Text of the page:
• 3 min read
The topic of alpaca nutrition is a long and involved one ranging from water intake, through requirements in crude protein, fiber, energy, trace minerals and vitamins.
And many of these vary with the location of the farm, the type of feed, the fertilizers used, and the state (age, working male, pregnancy etc) of the alpaca. 
At our farm, based on our location and weather, we concentrate on ensuring the alpaca requirements are met as much as possible from the soil and grasses of the farm. We give pellets at times (Country Buffet horse molasses pellets) orally as a treat, but not as a vitamin supplement. We try to avoid supplementation through injection or specific oral supplement.  We give our alpacas high quality alpaca specific free choice salt as well as second cut grass alfalfa hay year round, eaten as desired.
One particular aspect is the linkage between nutrition and the pregnant alpaca. 
Alpacas get pregnant easier on a rising plane of nutrition. For many alpacas, getting pregnant is also when they are feeding a young cria. Hence their nutritional requirements are crucial in this period. 
We monitor our pregnant dams but keep them with the herd to minimize any stress they may feel. We ensure the areas have plenty of good quality grass as well as high quality hay. The grass is so rich, sometimes they prefer the hay without such high protein content.
The nutritional aspect of the female alpaca during pregnancy is critical to the health and longer term production capability of the cria. 
Alpacas normally require an 8% crude protein diet, which they more than achieve from proper grasses without supplementation.  The situation changes when the dam gets to the latter stages of pregnancy, and also in the first weeks of lactation. At that time a crude protein intake of 12% - 15% is required. This requires the best pastures. Pellet supplementation can be given as treats, but because alpacas are so efficient at obtaining the nutrients needed from grasses, complex carbohydrates such as pellets go right through their digestive system.
From a management point of view, late gestation (when the cria is maximizing growth and developing its secondary fiber follicles) and the first 4 weeks of lactation (when the dam reaches peak lactation) are critical. 
Fed properly at this period you achieve:
·    A better secondary to primary follicle growth ratio – something that will effect the fiber production of the cria throughout its life.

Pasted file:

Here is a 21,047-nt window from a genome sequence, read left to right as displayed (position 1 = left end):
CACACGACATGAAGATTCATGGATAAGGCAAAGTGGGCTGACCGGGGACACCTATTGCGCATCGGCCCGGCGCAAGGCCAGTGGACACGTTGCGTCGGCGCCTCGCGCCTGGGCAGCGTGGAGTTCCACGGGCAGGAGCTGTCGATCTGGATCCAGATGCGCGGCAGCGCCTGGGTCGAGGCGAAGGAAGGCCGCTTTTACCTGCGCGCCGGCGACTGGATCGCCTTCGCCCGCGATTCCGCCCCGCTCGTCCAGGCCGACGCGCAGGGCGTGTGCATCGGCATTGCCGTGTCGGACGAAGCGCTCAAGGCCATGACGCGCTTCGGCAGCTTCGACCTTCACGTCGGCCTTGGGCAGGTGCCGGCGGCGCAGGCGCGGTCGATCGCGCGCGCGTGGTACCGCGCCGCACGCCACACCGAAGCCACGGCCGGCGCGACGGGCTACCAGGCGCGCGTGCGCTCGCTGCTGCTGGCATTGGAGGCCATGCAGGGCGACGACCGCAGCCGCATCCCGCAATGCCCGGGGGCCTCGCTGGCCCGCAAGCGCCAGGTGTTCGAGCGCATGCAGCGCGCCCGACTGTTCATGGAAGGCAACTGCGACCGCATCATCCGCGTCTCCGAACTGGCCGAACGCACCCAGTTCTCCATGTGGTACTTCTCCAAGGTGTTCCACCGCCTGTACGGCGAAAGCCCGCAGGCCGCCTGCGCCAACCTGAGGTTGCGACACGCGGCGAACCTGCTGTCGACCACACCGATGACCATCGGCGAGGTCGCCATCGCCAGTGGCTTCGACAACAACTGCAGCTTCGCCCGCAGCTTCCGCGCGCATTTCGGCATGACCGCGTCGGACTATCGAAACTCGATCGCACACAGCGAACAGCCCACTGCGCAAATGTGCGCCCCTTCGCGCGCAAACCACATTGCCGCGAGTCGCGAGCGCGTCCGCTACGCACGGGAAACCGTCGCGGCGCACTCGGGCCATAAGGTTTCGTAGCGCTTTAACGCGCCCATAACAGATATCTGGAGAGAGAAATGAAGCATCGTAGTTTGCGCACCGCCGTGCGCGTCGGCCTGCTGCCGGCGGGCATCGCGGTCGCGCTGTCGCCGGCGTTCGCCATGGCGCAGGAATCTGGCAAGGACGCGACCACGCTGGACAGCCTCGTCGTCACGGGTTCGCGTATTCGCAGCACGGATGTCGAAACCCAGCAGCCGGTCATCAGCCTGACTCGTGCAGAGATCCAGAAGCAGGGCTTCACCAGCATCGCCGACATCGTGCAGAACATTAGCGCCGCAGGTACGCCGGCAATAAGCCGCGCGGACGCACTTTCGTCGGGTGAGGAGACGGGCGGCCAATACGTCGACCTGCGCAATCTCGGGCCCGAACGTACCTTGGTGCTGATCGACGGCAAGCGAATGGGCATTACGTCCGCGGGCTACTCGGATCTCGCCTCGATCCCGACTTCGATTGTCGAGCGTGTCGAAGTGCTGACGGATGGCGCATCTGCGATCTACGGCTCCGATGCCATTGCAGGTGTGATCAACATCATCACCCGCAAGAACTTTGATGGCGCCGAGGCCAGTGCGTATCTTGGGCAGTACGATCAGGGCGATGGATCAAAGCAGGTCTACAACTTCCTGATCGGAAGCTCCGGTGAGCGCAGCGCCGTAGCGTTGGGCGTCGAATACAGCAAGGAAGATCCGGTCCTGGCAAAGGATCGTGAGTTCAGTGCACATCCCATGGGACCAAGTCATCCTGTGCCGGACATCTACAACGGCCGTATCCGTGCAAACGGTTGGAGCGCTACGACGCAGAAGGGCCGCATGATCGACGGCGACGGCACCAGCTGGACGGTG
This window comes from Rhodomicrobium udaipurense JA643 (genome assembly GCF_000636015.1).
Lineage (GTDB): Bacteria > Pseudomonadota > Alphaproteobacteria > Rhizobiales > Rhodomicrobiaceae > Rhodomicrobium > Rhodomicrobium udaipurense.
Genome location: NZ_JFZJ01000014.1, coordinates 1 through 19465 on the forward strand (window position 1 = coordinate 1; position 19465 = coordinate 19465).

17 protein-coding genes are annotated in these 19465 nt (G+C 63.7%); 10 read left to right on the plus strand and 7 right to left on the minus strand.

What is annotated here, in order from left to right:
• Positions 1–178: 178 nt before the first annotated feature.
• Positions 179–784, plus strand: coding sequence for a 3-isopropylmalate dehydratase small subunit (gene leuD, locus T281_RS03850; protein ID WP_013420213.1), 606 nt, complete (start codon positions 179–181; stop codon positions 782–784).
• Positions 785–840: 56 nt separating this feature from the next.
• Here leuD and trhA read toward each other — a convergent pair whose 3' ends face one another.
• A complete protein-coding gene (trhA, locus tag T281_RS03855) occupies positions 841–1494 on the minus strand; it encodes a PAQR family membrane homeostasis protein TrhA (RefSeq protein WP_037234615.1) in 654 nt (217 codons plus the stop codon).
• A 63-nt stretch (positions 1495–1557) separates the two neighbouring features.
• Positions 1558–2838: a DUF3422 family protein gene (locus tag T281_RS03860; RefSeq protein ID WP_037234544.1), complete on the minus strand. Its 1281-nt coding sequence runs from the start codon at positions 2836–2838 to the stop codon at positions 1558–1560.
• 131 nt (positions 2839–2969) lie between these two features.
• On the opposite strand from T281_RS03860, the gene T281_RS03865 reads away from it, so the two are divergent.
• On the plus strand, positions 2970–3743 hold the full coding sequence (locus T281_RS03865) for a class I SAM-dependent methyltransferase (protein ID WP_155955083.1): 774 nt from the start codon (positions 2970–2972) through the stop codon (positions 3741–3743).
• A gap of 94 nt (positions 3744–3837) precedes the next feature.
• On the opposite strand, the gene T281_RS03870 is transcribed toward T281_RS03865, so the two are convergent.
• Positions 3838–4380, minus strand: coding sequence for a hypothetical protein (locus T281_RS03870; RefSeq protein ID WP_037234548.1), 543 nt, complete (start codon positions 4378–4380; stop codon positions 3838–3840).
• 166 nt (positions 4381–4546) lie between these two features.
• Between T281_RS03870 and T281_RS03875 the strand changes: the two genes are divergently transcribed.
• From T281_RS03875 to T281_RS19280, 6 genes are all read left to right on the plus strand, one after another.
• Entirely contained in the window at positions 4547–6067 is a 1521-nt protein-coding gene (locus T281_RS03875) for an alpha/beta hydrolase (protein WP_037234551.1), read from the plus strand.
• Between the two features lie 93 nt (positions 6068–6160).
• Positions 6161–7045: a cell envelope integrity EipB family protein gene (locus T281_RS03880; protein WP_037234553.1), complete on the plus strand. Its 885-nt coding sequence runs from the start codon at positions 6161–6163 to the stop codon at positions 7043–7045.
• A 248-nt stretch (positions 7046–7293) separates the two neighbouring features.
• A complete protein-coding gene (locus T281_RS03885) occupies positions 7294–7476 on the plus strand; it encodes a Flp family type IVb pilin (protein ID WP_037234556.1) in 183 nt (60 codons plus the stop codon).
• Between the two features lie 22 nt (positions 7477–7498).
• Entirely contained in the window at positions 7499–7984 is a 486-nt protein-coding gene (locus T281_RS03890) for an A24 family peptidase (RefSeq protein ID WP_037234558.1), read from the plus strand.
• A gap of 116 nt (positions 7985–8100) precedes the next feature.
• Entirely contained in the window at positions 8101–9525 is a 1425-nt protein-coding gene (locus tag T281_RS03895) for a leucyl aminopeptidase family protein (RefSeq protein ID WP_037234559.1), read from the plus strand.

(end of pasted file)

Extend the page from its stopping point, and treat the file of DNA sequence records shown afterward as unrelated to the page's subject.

·    A healthier birthed cria.
·    A cria that grows well in early weeks (which affects later growth, and potential mating ages).
·    A dam on a rising plane of nutrition for her next mating. 
The only downside may be a larger cria for smaller maiden alpacas – and some birthing assistance required, although we have found that alpaca dams tend to birth early if the cria is “ready” early.
Fat alpacasare usually more of a problem than thin ones.  If you regularly body score your alpacas you will identify those that are naturally thin, or obese.   Like humans the natural state can vary by alpaca.
When we recognize a thin alpaca – or one clearly losing weight – segregation in a smaller herd unit of similar alpacas, and high crude protein (lactating mix) supplementation soon reverses the decline.  If it does not, look for other medical reasons.
Fat alpacas are generally harder to get pregnant and suffer more birthing difficulties.  And getting an alpaca to lose weight is almost impossible!  It involves a prolonged regime of controlled feed intake, and increased exercise.
Alpacas, particularly around birthing time,are susceptible to fatty liver disease.  This is a mobilization of fatty reserves that then “clog” in the liver.  It is a killer within days.  Unfortunately symptoms can be confused with birthing signs or complications.  Watch for alpacas off their feed (even favorite treats), sitting a lot, and generally uncomfortable and shedding weight rapidly.  Then call your vet.
90% of the time alpacas will just graze in the paddock without supplementation, will birth healthy cria, and will get pregnant easily.  This is particularly so on a “healthy” farm.
We have found that concentrating on getting nutrition right at the right times has improved our birthing success rates, and lowered our vet bills.

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